Nice work , Mark!! You are putting that new lathe through it’s paces!!

Jim

-- Jim Jakosh.....Practical Wood Products...........Learn something new every day!! Variety is the Spice of Life!!

View Rick S.'s profile (online now)

Rick S.

10114 posts in 3115 days


#10 posted 07-25-2018 02:58 AM

Very Nice Project Mark & Well Done!

-- If it wasn't for Electricity, We'd all be Watching Television by Candlelight!

View BobWemm's profile

BobWemm

2500 posts in 2008 days


#11 posted 07-25-2018 03:02 AM

Hi Mark,
You done good mate.
I agree with the other comments, Ficus wood really does have a strong grain and you brought it out beautifully.
I bought a beading tool about 12 months ago but haven’t used it yet. Will have to get my ar** in gear .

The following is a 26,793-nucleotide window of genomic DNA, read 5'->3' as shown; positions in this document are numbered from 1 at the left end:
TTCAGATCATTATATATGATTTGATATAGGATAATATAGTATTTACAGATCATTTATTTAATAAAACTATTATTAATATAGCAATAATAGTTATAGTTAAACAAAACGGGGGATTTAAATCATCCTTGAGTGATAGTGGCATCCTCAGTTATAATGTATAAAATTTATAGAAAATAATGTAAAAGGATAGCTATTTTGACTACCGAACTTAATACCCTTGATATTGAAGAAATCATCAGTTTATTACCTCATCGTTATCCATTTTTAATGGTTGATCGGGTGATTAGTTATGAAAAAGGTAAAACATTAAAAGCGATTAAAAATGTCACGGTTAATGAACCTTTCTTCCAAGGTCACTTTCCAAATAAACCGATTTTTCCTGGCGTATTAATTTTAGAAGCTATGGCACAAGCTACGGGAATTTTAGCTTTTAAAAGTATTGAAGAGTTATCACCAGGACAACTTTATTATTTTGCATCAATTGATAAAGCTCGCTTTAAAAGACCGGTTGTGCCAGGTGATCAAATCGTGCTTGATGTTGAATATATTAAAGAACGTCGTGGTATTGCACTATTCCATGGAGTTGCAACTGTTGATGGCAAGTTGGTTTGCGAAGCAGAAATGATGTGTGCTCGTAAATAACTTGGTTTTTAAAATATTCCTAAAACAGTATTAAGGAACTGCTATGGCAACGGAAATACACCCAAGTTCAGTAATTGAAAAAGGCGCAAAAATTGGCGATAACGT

Thanks for sharing.

Bob

-- Bob, Western Australia, The Sun came up this morning, what a great start to the day. Now it's up to me to make it even better. I've cut this piece of wood 4 times and it's still too damn short.

View bushmaster's profile

bushmaster

3142 posts in 2365 days


#12 posted 07-25-2018 03:33 AM

Nice to see your fine work again.

-- Brian - Hazelton, British Columbia

View Mark Wilson's profile

Mark Wilson

2195 posts in 1145 days


#13 posted 07-25-2018 05:34 AM



wow you always take the worst wood and make the most gorgeous things from it.ive got some mamosa or silk tree logs ive had drying for a few years,i was thinking about tossing them but watching you gives me hope they might be usefull.you ever work with that wood?

- pottz

Mamosa, I’ve never heard of. By “Silk,” do you mean “Floss Silk?”


I agree with Larry, it is hard to believe you can make anything nice out of a piece of wood that starts out looking like that. Ficus has really nice grain.

- awsum55